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Cody Lubeley

turkey help

10 posts in this topic

hey its my second year turkey hunting last year saw one but couldnt get close enough, got drawn for season G for zone 348 just wondering what the best way to hunt is.....last year i just sat and called until 11 and after that grabbed my fly rod :), is it worth hunting later in the day? if so how do you do it?

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When turkeys get ready for bed, they often times consolidate, then fly up and roost. You may be able to draw a tom out of a group of birds in that situation. Might be tough.

If you have turkeys near you in the morning, and they wandered off the other way, not spooked, the toms know that your hen call is there and they may come back to you after they tend to business with the hens they are currently with. It's a tough waiting game, but anything is possibly.

Whether you are turkey hunting or trout fishing, you're in a great situation~ cool.gif

MJ

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Scout your birds from the middle of the day until dark. Get a pattern down. Toms will use the same miday strut zones and if they don't another turk will. Plus i like to hunt over dusting areas in the middle of the day. If you can find both in one close area you got as close to a shure thing that you can have. As long as you can wait them out. If it is really hot look at heavy shaded areas and river bottoms for turkeys beating the miday heat. In my opinion the best hunting starts at nine am and ends at sundown.

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What is a dusting area?

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 Originally Posted By: BRULEDRIFTER
What is a dusting area?

A dusting area is a spot in a field, or otherwise bare-soil area, that turkeys often go towards daily to "dust" themselves. It's a method of self-cleaning they use to rid themselves of mites, bugs, and other parasites trying to take refuge in their feathers.

Hunting a dusting area can be a deadly tactic, as certain birds can often be patterned by their dusting routines. During the peak of spring breeding, many times the toms won't dust themselves but the hens seem to do it more frequently. Generally then, you're hunting the hens to get to the toms.

Typically in your scouting, you'll see a small depression in loose/sandy soil types with tracks leading into and out of the dusting site.

Here's a picture of a dusting area, albeit a poor one because of recent rainfall before the hunt. This longbeard was killed after his hen guided him away from my calling early the same morning. Figuring that she would eventually head towards her favorite dusting zone (she used it every day for 3 days prior), we end-around snuck back to that area and waited them out. Knowing how much she didn't like my calling, we kept quiet for the most part, clucking every once in a great while. She dusted while the gobbler came to check out our clucking.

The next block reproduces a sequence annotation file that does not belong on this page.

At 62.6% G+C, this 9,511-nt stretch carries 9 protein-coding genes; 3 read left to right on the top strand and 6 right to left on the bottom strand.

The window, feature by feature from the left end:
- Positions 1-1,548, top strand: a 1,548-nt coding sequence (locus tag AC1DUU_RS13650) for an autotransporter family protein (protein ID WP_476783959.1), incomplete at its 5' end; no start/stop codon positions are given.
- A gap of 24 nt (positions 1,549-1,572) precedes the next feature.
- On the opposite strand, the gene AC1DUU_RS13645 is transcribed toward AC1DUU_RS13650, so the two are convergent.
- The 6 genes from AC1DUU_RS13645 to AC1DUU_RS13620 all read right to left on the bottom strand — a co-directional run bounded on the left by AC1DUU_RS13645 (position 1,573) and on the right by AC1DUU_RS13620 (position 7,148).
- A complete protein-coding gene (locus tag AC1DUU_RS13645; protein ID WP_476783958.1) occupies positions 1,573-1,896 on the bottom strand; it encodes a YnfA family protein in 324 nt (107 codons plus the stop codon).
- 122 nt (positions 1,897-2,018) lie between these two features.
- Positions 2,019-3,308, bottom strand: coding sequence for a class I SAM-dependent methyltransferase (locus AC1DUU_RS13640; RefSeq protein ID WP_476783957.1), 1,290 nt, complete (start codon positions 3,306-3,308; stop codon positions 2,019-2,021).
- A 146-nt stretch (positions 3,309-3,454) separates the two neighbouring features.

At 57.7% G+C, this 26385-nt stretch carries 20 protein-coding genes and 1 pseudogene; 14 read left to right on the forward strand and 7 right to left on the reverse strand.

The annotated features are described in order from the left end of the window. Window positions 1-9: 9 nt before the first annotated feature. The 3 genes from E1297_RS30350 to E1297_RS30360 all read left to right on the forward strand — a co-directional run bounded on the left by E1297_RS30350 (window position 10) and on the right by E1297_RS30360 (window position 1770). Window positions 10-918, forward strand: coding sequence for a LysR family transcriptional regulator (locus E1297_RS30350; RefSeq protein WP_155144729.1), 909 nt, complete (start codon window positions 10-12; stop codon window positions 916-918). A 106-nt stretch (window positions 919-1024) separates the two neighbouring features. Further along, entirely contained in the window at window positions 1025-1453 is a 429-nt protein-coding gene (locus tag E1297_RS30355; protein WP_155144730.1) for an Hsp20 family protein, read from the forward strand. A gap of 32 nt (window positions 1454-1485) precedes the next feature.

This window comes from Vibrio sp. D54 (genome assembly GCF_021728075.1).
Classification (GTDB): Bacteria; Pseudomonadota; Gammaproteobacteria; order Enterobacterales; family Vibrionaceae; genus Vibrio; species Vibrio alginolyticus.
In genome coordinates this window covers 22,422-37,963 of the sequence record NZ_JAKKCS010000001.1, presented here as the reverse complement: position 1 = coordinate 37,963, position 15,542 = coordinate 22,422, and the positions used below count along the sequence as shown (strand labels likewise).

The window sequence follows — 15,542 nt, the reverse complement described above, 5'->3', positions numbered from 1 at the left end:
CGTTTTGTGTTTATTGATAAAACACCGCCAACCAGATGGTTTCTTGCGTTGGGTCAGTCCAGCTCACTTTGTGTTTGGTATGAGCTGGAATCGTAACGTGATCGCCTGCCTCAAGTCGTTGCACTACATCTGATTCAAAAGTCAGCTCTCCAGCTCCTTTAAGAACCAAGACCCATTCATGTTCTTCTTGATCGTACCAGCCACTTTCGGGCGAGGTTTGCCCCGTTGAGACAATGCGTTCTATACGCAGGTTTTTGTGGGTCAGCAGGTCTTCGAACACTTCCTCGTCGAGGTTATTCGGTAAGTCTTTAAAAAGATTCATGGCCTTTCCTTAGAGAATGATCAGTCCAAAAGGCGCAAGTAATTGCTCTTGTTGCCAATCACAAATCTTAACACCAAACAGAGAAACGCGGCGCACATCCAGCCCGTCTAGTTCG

dusting.JPG

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Dusting areas are spots where turkeys will roll around in to keep lice and fleas under control. The will mostly use areas with sandy soils. Usaly find them on river bottoms along old sand or gravel road ways and gopher mounds. I've seen more miday birds killed in theese areas than any where else. It would look like this picture below. Find one and you found a great place to spend your days. Oh yea if the gound is wet this is a no go. No dust no birds.

dustbowl.jpg

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Great post! We hunted over a awesome dusting area this last spring but of course it rained every day and they were not using it then. Lots of activity around it tho.

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Nice! Kind of what I figured it was, but I am pretty new to the game so I wanted to be sure!

Thanks!

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 Originally Posted By: jnelson
 Originally Posted By: BRULEDRIFTER
What is a dusting area?

A dusting area is a spot in a field, or otherwise bare-soil area, that turkeys often go towards daily to "dust" themselves. It's a method of self-cleaning they use to rid themselves of mites, bugs, and other parasites trying to take refuge in their feathers.

Hunting a dusting area can be a deadly tactic, as certain birds can often be patterned by their dusting routines. During the peak of spring breeding, many times the toms won't dust themselves but the hens seem to do it more frequently. Generally then, you're hunting the hens to get to the toms.

Typically in your scouting, you'll see a small depression in loose/sandy soil types with tracks leading into and out of the dusting site.

Here's a picture of a dusting area, albeit a poor one because of recent rainfall before the hunt. This longbeard was killed after his hen guided him away from my calling early the same morning. Figuring that she would eventually head towards her favorite dusting zone (she used it every day for 3 days prior), we end-around snuck back to that area and waited them out. Knowing how much she didn't like my calling, we kept quiet for the most part, clucking every once in a great while. She dusted while the gobbler came to check out our clucking.

dusting.JPG

Awesome tactic man........nice pic too...that dusting area is pretty sweet!

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alright thanks for the help guys i think ill focus i little more on turkey than browns this spring haha

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